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Study Suggests Blacks Face Bias When Filing for Bankruptcy

Blacks encouraged to file for Chapter 13!

A survey conducted as part of study of racial difference in bankruptcy filings found that bankruptcy lawyers were much more likely to steer black debtors into filing for Chapter 13  (the more costly form of consumer bankruptcy) than white filers in the same financial situations because of biases, whether conscious or unconscious. Even when researchers adjusted for income, homeownership, assets and education the disparity persisted.

Chapter 7 v. Chapter 13

The vast majority of debtors file under Chapter 7, which typically allows them to erase most debts in a matter of months, has a higher success rate, and is less expensive than the alternative, Chapter 13, which requires debtors to dedicate their disposable income to paying back their debts for several years.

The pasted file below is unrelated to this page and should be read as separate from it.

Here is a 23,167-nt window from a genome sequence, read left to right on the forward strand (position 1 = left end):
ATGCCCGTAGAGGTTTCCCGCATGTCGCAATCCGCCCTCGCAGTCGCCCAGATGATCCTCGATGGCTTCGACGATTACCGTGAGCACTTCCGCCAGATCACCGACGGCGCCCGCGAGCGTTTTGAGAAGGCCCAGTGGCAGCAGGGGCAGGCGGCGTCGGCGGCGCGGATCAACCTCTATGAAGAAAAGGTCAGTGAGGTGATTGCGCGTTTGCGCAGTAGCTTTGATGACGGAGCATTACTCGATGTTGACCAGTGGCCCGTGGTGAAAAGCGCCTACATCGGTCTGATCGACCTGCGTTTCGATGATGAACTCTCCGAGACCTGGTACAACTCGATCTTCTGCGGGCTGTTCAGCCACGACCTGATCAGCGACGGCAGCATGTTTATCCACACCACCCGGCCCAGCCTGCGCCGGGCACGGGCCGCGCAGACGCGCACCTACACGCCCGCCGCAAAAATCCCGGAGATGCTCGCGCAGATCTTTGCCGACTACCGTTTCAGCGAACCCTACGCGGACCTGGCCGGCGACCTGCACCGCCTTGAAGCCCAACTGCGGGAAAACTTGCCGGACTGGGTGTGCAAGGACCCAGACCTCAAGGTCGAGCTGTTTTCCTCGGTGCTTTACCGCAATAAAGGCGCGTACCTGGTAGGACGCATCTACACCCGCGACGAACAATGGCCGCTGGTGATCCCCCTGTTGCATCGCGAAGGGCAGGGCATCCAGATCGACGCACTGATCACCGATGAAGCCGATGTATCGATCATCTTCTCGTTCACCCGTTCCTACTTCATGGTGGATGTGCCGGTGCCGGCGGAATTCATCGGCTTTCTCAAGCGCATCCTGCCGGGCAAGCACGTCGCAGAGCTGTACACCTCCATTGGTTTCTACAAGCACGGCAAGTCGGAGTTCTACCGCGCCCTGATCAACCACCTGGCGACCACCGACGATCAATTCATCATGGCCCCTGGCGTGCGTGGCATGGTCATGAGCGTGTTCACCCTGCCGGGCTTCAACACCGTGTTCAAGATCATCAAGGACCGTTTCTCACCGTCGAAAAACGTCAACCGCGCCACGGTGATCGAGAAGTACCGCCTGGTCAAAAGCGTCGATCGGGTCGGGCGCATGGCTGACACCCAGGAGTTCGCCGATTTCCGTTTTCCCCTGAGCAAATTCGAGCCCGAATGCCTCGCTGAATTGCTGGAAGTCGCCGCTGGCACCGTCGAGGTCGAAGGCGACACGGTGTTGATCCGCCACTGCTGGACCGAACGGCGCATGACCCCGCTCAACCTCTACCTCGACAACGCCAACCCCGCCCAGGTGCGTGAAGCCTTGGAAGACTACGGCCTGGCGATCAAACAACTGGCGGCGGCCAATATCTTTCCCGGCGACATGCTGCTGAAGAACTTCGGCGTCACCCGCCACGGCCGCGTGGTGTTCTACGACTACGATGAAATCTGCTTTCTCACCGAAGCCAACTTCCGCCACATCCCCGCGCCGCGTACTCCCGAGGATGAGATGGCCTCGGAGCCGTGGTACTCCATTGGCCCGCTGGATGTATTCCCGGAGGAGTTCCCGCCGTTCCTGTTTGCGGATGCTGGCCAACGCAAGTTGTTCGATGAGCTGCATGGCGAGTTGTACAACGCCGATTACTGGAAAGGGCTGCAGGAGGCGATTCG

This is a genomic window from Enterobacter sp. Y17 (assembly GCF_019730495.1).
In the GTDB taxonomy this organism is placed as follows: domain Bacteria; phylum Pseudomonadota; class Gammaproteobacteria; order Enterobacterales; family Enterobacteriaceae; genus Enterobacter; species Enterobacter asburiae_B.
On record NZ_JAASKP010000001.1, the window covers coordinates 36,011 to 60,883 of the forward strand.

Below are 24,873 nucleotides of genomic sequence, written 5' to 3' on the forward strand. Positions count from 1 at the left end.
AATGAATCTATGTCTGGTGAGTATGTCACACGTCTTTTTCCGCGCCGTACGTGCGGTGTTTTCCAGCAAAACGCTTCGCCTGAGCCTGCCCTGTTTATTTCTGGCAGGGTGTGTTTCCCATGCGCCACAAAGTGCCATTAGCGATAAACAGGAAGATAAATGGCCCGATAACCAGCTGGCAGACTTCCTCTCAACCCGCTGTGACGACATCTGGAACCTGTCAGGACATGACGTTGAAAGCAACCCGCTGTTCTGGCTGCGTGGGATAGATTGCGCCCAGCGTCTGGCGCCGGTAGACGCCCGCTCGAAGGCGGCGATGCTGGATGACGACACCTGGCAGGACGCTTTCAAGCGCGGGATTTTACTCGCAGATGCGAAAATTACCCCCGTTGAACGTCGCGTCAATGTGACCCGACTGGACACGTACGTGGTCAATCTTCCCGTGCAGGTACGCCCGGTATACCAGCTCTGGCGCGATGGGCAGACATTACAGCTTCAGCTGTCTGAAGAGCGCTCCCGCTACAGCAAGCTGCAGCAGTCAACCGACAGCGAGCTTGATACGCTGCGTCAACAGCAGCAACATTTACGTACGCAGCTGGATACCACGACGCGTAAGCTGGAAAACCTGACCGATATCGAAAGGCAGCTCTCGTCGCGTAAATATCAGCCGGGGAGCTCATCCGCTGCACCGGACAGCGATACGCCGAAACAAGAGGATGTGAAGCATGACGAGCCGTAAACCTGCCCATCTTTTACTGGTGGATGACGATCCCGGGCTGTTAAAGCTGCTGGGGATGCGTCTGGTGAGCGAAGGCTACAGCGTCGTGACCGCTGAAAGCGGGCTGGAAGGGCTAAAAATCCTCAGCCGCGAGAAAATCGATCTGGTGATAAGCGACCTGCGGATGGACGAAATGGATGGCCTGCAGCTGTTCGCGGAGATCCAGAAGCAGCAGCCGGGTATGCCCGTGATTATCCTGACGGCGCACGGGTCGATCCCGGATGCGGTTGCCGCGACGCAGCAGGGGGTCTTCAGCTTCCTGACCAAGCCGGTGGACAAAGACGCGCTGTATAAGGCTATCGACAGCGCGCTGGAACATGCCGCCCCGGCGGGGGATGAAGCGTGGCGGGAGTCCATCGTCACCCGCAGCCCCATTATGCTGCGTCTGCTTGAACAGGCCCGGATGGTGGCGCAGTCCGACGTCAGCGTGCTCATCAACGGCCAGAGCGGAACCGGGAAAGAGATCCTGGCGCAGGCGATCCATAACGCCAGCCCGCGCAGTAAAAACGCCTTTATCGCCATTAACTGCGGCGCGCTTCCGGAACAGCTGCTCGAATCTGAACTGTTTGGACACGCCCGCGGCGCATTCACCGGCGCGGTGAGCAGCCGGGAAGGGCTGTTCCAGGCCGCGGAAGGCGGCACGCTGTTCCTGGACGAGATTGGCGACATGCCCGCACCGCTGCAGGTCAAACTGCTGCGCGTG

Same Underlying Issues that Led to the Housing Crash

“Unfortunately I’m not surprised with these results,” said Neil Ellington. Ellington is an executive vice president of Consumer Education Services, a credit counseling agency in Raleigh, N.C. “The same underlying issues that created the problem in mortgage lending, with minorities paying higher interest rates than their white counterparts having the same loan qualifications, are present in all financial fields.”

“I don’t think there is any overt conspiracy,” Professor Lawless said, one of the study writers. “But when you have a complex system, these biases can play out and the people within the system don’t see the pattern because nobody is in charge of looking at these big issues.”

Study Writers

The study was written by Robert M. Lawless, a bankruptcy expert and law professor and Dov Cohen, a psychology professor. Both are with the University of Illinois. The third writer, Jean Braucher, is a law professor at the University of Arizona. The findings will be published in The Journal of Empirical Legal Studies later this year.

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